News - Toyota - Corolla
Heavy duty Corolla
Higher safety and SUV underpinnings have added considerable weight to the new Toyota
23 May 2007
LARGER and heavier engine options, all-wheel drive adaptability, increased crash safety, better body rigidity and higher equipment levels are the reasons behind the new-generation Corolla's unexpected weight increase.
With some models more than 200kg heavier than before, Toyota's one-time lightweight now has a higher kerb weight than most equivalently-specified rivals, including the Honda Civic, Mazda3 and Volkswagen Golf.
According to the 10th-generation Corolla's executive chief engineer, Soichiro Okudaira, much of the floorpan is shared with the third-generation RAV4 compact SUV.
As a consequence, extra bracing in the new Corolla's engine bay and floor structure was necessary for the four-cylinder diesels and V6 petrol engines that the RAV4 offers in some other markets worldwide.
Both these powerplants are significantly heavier than the four-cylinder petrol engines that Australians traditionally associate with small cars like the Corolla.
Their extra torque outputs add stress to items such as engine mounts, as well as increased NVH (noise, vibration and harshness) issues, necessitating extra measures – expressly, more sound deadening – to be taken for these to be quelled.
Mr Okudaira pointed out that to house the all-wheel drive hardware in the RAV4, as well as the Japan-only AWD Corolla/Auris models, the rear floor section also needed strengthened.
In turn, the Corolla's more sophisticated double wishbone suspension – which usurps the simpler, cheaper and more space-efficient torsion beam arrangement that all Australian-bound models have – was devised especially to accommodate the AWD hardware.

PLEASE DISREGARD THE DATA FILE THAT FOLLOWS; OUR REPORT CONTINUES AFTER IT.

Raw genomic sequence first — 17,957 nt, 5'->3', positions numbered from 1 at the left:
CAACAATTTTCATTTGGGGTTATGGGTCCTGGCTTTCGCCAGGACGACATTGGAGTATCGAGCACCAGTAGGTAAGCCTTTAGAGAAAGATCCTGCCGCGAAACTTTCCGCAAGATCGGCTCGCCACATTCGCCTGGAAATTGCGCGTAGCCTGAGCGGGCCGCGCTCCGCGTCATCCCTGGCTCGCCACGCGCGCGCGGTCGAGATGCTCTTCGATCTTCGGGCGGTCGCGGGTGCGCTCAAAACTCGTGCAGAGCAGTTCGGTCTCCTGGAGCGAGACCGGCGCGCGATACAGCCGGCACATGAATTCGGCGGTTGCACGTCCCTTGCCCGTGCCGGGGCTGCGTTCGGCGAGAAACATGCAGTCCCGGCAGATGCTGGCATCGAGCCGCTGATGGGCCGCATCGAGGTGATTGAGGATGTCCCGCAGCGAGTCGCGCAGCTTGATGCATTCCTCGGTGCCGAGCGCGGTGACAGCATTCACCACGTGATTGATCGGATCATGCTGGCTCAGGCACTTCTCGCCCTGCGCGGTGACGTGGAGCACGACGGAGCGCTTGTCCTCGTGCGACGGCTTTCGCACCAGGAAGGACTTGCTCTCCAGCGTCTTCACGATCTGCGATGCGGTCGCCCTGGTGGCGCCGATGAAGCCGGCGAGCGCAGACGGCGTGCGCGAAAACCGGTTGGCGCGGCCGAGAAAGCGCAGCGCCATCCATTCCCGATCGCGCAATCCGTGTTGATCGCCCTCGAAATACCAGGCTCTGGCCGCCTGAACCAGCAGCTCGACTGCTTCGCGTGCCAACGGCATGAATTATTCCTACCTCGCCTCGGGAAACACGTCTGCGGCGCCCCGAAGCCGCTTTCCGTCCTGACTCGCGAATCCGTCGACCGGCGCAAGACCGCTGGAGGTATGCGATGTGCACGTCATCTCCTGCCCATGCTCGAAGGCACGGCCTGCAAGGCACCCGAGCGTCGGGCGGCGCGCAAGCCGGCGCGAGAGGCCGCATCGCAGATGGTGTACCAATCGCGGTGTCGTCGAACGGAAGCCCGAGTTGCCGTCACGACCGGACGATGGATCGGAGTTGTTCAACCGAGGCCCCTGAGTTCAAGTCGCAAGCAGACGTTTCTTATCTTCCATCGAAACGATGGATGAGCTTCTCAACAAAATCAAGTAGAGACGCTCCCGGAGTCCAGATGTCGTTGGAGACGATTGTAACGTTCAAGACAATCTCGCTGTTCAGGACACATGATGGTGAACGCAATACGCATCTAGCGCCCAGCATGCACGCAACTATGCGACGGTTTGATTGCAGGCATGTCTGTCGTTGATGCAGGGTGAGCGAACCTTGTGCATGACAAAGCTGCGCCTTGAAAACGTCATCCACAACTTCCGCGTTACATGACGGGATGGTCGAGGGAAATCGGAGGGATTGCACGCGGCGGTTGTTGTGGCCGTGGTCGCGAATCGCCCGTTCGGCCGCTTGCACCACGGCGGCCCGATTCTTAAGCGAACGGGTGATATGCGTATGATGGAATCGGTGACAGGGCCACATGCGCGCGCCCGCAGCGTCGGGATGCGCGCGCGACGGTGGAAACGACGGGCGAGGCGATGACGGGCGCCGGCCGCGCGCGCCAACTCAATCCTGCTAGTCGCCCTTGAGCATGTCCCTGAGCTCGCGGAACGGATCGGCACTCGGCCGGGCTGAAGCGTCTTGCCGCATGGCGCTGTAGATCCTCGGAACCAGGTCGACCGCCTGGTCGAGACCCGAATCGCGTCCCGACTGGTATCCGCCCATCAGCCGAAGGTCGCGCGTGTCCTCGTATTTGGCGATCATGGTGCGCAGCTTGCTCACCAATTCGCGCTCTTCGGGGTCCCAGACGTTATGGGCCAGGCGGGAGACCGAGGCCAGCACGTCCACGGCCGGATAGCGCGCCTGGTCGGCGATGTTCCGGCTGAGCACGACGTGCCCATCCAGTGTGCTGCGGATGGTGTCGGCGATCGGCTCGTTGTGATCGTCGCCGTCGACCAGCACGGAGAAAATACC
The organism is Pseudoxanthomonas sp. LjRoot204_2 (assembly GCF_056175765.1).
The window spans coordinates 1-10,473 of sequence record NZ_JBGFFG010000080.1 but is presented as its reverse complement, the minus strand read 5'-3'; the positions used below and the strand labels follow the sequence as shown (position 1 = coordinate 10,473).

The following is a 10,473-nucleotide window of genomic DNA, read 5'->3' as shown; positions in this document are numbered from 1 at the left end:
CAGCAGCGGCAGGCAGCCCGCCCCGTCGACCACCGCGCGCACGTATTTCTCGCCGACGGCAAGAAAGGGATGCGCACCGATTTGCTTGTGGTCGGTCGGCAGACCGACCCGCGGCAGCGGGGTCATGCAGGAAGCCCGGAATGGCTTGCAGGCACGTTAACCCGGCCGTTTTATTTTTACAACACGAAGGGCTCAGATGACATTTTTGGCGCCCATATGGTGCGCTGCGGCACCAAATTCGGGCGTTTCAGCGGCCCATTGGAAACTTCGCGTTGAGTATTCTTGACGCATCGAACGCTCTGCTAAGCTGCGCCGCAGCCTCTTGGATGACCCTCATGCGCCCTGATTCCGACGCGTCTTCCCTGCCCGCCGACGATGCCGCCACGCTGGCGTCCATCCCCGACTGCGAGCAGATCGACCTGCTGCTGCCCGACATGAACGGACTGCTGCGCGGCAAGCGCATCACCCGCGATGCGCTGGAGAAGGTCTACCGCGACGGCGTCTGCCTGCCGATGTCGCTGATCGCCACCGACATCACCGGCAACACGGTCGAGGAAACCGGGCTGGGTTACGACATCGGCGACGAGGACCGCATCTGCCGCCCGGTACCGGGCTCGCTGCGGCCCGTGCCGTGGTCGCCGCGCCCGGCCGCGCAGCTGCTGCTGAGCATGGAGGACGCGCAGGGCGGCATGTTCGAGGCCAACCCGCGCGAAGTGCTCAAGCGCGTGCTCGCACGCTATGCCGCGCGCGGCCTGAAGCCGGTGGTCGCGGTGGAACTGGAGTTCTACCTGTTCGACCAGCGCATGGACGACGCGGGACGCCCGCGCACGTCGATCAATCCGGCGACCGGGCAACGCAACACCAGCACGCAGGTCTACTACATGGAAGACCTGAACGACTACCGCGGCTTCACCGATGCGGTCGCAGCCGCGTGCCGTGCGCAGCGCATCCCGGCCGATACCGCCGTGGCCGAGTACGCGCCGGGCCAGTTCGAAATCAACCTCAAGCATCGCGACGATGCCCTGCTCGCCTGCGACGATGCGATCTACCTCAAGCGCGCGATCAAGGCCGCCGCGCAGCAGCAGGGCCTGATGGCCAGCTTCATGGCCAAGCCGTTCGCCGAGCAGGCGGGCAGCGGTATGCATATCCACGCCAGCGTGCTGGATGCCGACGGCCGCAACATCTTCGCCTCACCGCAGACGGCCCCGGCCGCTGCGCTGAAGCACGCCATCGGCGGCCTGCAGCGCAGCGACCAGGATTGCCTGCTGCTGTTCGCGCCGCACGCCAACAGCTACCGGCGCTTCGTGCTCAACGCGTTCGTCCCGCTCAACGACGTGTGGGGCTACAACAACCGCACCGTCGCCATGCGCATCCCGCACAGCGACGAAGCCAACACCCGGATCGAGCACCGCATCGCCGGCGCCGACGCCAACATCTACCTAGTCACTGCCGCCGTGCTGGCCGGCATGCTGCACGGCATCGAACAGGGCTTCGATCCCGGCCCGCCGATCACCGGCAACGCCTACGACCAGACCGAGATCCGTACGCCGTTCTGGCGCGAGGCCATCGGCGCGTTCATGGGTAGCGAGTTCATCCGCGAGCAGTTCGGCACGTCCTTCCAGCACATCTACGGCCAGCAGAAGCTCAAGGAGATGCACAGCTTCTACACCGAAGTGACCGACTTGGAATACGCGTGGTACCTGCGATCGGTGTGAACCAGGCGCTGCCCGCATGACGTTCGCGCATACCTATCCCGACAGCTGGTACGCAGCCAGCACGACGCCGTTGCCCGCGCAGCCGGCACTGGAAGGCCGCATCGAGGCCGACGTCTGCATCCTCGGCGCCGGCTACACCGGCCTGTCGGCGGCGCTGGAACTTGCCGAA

The upshot for Toyota is that the more powerful diesel and upcoming sporty versions of the Auris and Corolla use the double wishbone rear suspension to help improve dynamics and control.
This also gives the Corolla a useful dynamics and marketing heads-up in Europe, where only a handful of rivals, namely the Golf (and its Audi, Seat and Skoda spawns), Ford Focus and Mazda3 can boast of such sophisticated underpinnings.
All these factors, combined with the more obvious reasons, go some way towards explaining why the latest Corolla is heavier.
From top: Multi-link suspension, side-impact absorbing structure and Corolla VVT-i engine (bottom).
These include the need to meet current and coming safety legislation with stronger bodies, improved platform rigidity, and more safety technologies such as stability control and extra airbags.
Compared to the previous model, extra bracing exists in the Corolla's roof, floor and front suspension tower, with the transmission tunnel gaining more strength, the triangular A-pillars adding extra rigidity, and two chassis rails instead of one being employed.
The latest Corolla also introduces new-to-series equipment upgrades that stack on the kilos above and beyond the extra safety features, such as keyless entry and ignition, high intensity discharge (HID) headlights and Bluetooth communication devices.
Although Toyota acknowledges that some Corolla models are up to 20 per cent heavier than before, it claims that the body-in-white weight gain is only in the region of 50kg.
Toyota also defends the added kilos by pointing out the minimal fuel consumption increases – as well as some economy gains depending on the model – that the latest Corolla offers, as a result of greater mechanical efficiencies and advancements in aerodynamics.
Interestingly, the previous 120-series Corolla also shared its front-wheel drive platform with the second-generation RAV4, as well as the last Celica sportscar.
However, according to one Toyota insider, the need to accommodate the latter's lightweight sportscar performance and dynamic abilities were the priorities back in the late 1990s, when this platform was being devised.
The last Celica's dismal sales performance, as well as the inexorable rise of the SUV around the world, has shifted Toyota's attention away from saving weight this time around.
At that time, Toyota did not concentrate as highly on passenger-car diesel engine development, either.
However, skyrocketing fuel prices and the desire to sell more vehicles in diesel-mad Europe mean that all future non-Japanese market Toyotas must be able to accommodate diesels.
It is unlikely that Australians will see diesel-powered Corollas in this generation edition.
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